GHG emissions that are anthropogenic (human-made or influenced) in nature, drive climate change and its impacts on communities across the world has been increasing.
In the midst of the COVID-19 pandemic, there has been a decrease in GHG emissions as businesses came to a halt and people were confined in their homes with less commuting and travelling.
However, this was an unintentional temporary change and does not address the problem of the rate of increasing GHG emissions. Business action to reduce their emissions still makes good business sense in order to drive a green and sustainable post-COVID-19 economic recovery.
In addressing GHG emissions, companies are able to identify opportunities, reduce risks and explore competitive advantage.
Furthermore, the South African government has recently implemented policies and regulations such as the GHG mandatory reporting regulations and the Carbon Tax Act 15 of 2019 to drive significant reductions in emissions and direct economic growth towards a low carbon trajectory.
The Scope 3 emissions of your business
In order for companies to respond effectively to their GHG impact, they have to understand their GHG impact through a GHG inventory.
In the development of the GHG inventory there are three types of GHG emissions sources; namely; Scope 1 emissions which are from operations that are directly owned or controlled by the company; Scope 2 emissions which are from the use of purchased or acquired electricity, steam, heating or cooling by the company; and Scope 3 emissions which are indirect or other emissions not included in Scope 2 as a shown on the diagram below.
According to the GHG protocol, Scope 1 and 2 emissions quantification and reporting are compulsory while Scope 3 emissions are not.
Until recently, most companies have been focusing more on emissions from their operations (Scope 1 and 2), however, in recent times stakeholders have raised concerns related to the company’s activities of the value chain and the full understanding of the GHG impact of operations (Scope 3).
Scope 3 emissions are activities from assets not owned or controlled by the company that is reporting it GHG emissions.
It is important to note that the Scope 3 emissions for one organisation can be the Scope 1 and Scope 2 emissions of another organisation and occur from sources owned or controlled by other entities.
Scope 3 emissions can be grouped into upstream and downstream.
Upstream Scope 3 emissions (which include purchased goods and services, capital goods, fuels and energy-related activities not included in Scope 1 and 2, upstream transportation and distribution, waste generate din operations, business travel, employee commuting and upstream leased assets).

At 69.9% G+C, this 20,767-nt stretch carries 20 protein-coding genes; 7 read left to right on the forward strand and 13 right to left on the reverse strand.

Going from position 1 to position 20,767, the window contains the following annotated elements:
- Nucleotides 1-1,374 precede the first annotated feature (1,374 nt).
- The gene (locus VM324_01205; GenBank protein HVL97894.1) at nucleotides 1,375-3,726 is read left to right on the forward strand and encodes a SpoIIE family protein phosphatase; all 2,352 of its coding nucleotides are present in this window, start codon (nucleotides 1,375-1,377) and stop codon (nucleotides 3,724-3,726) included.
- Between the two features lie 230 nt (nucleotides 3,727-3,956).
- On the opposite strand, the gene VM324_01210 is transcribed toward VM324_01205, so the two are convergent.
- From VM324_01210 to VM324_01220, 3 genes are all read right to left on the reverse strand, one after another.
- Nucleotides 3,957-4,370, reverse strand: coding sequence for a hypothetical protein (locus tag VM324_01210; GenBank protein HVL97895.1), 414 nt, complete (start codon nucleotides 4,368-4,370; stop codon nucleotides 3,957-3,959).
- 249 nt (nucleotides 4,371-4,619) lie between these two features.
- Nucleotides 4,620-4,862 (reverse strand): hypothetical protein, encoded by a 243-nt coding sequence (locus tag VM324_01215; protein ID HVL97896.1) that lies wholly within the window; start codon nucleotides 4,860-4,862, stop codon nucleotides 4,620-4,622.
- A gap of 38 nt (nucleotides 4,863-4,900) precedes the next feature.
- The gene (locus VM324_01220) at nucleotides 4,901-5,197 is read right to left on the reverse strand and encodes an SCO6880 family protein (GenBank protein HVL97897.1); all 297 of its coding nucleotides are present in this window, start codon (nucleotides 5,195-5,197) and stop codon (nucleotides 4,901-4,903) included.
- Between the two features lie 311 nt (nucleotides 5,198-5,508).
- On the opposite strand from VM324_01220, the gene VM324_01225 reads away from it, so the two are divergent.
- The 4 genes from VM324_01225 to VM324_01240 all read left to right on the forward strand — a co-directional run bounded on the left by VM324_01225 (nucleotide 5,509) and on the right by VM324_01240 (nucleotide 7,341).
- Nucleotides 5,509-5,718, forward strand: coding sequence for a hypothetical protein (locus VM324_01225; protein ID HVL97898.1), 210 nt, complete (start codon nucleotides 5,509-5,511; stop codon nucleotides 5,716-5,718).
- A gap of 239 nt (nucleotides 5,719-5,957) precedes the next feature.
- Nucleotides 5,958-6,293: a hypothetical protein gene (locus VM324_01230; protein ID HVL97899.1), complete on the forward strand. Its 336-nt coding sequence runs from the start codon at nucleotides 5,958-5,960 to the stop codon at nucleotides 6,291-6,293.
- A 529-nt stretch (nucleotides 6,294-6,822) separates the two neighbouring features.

Downstream Scope 3 emissions (which include downstream transportation and distribution, processing of sold products, franchises, investments, end of life treatment of sold products, use of sold products and downstream leased assets).
Data collection on emissions
Collecting data for Scope 3 emissions quantification can be a challenging exercise which requires a lot of resources. To address the challenges associated with the collection of Scope 3 emissions companies should respond as follows:
- Define the reporting scope and boundaries of your Scope 3 emissions;
- Identify both the upstream and downstream Scope 3 emissions that are applicable for the industry;
- Start small and focus on the low hanging fruit such as upstream Scope 3 emissions e.g. employee commuting and business travel;
- Engage with all the Scope 3 stakeholders on the intention to expand or build on your Scope 3 and highlight the benefits of doing this; and
- Have a system (preferably online) in place that will enable frequent and effective data collection;
- Set targets and monitor performance to demonstrate a commitment to all stakeholders; and
- Assurance will ensure that the inventory is complete, accurate and transparent.
As the focus in Scope 3 emissions grow and more companies start to measure these sources of emissions, the next step will be to build a strategy to reduce emissions from Scope 3 emissions.
This can also be challenging as the reduction in Scope 3 emissions is often dependent on third parties and partners. However; quantifying and managing these emissions is key for the following reasons:
(a) Helps with proactively managing risks and opportunities related to the value chain emissions;
(b) Gives the company opportunities to engage with its value chain on all sustainability issues
(c) It enhances the GHG inventory and improves completeness in the public reporting process, and
(d) Contributes to the reputation of the company
About the author
Lungile Manzini is a Corporate Sustainability expert and has more than ten years’ experience in the field of Sustainability; with an MBA from Gordon Institute of Business Science (GIBS) and an MSc from the University of Johannesburg (South Africa) and Wageningen University (Netherlands). Ms Manzini is currently a Ph.D. candidate in sustainability studying with the University of Johannesburg.